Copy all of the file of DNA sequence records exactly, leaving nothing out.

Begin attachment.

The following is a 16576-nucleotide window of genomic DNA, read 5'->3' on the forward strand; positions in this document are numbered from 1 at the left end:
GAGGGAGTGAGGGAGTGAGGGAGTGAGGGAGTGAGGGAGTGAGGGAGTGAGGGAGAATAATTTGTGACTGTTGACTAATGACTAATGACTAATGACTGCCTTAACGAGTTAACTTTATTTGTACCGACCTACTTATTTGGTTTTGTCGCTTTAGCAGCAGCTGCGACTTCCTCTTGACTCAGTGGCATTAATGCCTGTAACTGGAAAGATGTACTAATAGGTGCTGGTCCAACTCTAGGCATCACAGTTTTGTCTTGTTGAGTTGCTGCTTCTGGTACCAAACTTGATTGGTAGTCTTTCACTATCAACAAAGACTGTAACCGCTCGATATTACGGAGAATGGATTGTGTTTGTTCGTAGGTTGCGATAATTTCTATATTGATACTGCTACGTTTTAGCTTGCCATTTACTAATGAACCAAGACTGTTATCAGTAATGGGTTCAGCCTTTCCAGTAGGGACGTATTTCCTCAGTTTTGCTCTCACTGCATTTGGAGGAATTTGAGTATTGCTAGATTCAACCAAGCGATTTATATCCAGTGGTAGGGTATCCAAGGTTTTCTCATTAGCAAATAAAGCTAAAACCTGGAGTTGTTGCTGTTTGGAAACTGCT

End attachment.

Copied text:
The following is a 16576-nucleotide window of genomic DNA, read 5'->3' on the forward strand; positions in this document are numbered from 1 at the left end:
GAGGGAGTGAGGGAGTGAGGGAGTGAGGGAGTGAGGGAGTGAGGGAGTGAGGGAGAATAATTTGTGACTGTTGACTAATGACTAATGACTAATGACTGCCTTAACGAGTTAACTTTATTTGTACCGACCTACTTATTTGGTTTTGTCGCTTTAGCAGCAGCTGCGACTTCCTCTTGACTCAGTGGCATTAATGCCTGTAACTGGAAAGATGTACTAATAGGTGCTGGTCCAACTCTAGGCATCACAGTTTTGTCTTGTTGAGTTGCTGCTTCTGGTACCAAACTTGATTGGTAGTCTTTCACTATCAACAAAGACTGTAACCGCTCGATATTACGGAGAATGGATTGTGTTTGTTCGTAGGTTGCGATAATTTCTATATTGATACTGCTACGTTTTAGCTTGCCATTTACTAATGAACCAAGACTGTTATCAGTAATGGGTTCAGCCTTTCCAGTAGGGACGTATTTCCTCAGTTTTGCTCTCACTGCATTTGGAGGAATTTGAGTATTGCTAGATTCAACCAAGCGATTTATATCCAGTGGTAGGGTATCCAAGGTTTTCTCATTAGCAAATAAAGCTAAAACCTGGAGTTGTTGCTGTTTGGAAACTGCT